Monday was a workday for everyone. All of the women met at a conference center to work on the humanitarian aid packs. There were women packing bags with hygiene items, and women making packets for the children. Some women were scattered about the room chatting and sewing on quilts or making beaded jewelry. What you hear is what makes this scene unusual: three different languages all being spoken at the same time. The room is filled with the Gold Star moms, the Kurdish women and the women from Baghdad, making the room a musical mixture of Arabic, Kurdish and English. It’s amazing how much communication can happen between the eyes and the hands. Everyone was helping each other, some of the Iraqi women speak both Kurdish and Arabic and are always there to help interpret, but they usually are not needed. When the words fail, the body language takes over, and it always works. Besides the sewing and packing there is lots of picture taking. The ANFAL Widows especially like to have their photos made with the Gold Star moms.
I have learned that the best tool of communication I have is my camera. Everyone loves the camera. They see it and strike a pose or wave or grin from ear to ear, but there is always a reaction. They are not a shy people.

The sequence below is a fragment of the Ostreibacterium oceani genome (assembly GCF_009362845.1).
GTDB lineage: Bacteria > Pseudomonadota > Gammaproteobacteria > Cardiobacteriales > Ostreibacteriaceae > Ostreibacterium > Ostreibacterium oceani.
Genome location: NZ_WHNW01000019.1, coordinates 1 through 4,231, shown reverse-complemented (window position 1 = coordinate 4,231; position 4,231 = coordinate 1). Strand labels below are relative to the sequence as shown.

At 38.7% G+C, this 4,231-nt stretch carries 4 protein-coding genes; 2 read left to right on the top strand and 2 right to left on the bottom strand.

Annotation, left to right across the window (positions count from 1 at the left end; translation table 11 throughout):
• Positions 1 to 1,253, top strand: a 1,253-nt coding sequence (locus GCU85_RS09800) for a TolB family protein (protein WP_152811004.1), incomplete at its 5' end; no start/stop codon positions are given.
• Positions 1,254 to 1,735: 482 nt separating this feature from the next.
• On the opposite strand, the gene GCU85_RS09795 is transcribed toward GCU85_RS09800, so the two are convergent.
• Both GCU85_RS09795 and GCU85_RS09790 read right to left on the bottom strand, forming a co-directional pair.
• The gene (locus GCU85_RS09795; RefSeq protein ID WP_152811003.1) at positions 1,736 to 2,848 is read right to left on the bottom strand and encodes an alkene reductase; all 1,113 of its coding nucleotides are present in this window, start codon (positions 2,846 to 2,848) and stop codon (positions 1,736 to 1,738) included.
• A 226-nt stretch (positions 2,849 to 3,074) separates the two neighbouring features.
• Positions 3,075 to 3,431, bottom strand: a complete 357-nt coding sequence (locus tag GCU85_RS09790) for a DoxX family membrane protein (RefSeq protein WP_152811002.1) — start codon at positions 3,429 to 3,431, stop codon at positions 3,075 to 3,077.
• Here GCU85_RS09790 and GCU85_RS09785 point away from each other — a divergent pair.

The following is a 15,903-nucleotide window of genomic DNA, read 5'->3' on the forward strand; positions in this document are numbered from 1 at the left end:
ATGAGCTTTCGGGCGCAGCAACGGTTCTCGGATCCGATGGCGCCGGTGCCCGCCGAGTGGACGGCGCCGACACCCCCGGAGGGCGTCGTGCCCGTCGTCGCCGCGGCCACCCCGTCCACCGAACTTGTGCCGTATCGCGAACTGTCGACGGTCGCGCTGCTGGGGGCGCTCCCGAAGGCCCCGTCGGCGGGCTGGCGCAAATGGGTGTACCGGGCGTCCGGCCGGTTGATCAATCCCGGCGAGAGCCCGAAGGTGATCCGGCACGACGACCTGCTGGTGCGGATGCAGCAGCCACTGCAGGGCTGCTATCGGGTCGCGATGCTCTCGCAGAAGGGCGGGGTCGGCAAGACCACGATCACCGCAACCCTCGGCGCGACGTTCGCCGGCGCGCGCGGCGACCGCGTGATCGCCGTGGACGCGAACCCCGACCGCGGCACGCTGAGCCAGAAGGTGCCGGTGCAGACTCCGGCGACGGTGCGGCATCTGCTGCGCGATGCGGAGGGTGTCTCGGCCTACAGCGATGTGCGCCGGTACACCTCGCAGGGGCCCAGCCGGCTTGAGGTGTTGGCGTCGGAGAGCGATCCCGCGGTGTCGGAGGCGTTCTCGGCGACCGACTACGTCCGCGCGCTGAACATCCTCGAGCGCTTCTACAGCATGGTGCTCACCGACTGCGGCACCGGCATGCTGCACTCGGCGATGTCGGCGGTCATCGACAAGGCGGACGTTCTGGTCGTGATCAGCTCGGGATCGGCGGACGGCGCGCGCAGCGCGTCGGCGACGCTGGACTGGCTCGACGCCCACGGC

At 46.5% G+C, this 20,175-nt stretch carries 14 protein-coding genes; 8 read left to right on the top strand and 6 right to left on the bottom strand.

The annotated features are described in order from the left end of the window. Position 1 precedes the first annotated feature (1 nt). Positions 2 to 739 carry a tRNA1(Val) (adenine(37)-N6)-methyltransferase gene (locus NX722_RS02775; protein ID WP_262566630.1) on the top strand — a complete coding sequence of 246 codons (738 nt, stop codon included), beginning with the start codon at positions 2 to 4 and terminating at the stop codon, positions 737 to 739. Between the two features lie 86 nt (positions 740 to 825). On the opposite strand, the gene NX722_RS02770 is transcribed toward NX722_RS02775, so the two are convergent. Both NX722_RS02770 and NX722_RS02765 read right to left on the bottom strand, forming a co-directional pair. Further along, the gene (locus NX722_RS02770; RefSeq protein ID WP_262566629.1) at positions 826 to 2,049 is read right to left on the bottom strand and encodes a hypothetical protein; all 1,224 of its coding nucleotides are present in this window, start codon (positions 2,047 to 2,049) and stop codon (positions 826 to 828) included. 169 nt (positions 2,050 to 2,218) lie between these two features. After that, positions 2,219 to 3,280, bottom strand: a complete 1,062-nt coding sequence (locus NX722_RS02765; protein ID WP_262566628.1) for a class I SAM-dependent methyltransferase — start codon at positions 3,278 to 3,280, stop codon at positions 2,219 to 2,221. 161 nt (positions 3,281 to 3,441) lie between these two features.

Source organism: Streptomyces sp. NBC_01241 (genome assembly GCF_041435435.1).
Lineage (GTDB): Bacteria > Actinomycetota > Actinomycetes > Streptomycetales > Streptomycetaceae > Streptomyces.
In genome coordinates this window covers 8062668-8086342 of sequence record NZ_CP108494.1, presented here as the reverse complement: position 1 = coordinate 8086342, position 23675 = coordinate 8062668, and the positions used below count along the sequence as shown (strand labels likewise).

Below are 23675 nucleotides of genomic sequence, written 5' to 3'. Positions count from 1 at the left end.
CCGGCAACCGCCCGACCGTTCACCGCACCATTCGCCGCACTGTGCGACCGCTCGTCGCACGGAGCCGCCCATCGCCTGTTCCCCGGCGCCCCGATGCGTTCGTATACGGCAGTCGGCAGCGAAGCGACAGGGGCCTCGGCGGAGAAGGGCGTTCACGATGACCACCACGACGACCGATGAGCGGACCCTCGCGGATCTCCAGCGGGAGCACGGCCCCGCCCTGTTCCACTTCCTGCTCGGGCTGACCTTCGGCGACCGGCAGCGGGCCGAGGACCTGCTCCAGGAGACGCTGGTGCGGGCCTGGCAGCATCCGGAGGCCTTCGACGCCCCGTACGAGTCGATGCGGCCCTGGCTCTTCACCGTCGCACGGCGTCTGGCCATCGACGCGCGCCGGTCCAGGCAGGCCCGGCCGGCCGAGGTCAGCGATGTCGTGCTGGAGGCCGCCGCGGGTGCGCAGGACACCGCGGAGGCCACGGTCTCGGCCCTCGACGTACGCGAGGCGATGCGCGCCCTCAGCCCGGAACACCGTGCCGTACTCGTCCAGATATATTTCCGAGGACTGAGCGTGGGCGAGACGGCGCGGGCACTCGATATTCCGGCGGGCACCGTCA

Monday night we were treated to a quite a feast at a private palace. This trip is very important to the Iraqi people. They are welcoming these women with open arms and going out of their way to make sure they are treated with the utmost respect.
When you go to an important dinner in Iraq, you start out in a sitting room with a bottle of water, you chat and mingle with each other then move to the dinner table. You take an appropriate amount of time to eat then you move to either a smoking room or you go to a room for hot tea and fresh fruit. Couches and chairs line the walls of the rooms so the center is left open for mingling and a spread of fruit and cheese. So dinners take a long time. After dinner we were taken to watch an Islamic Religious Ceremony. As a Christian, I found it very disturbing, and I don’t remember ever being so thankful for being born in the United States.
We did manage to go shopping in The People’s Suk in the afternoon. Let’s just say it’s like the Anderson Jockey lot on steroids. But it was the first chance we’ve had to be among the Kurdish people and see how they live and work.
It was a good day.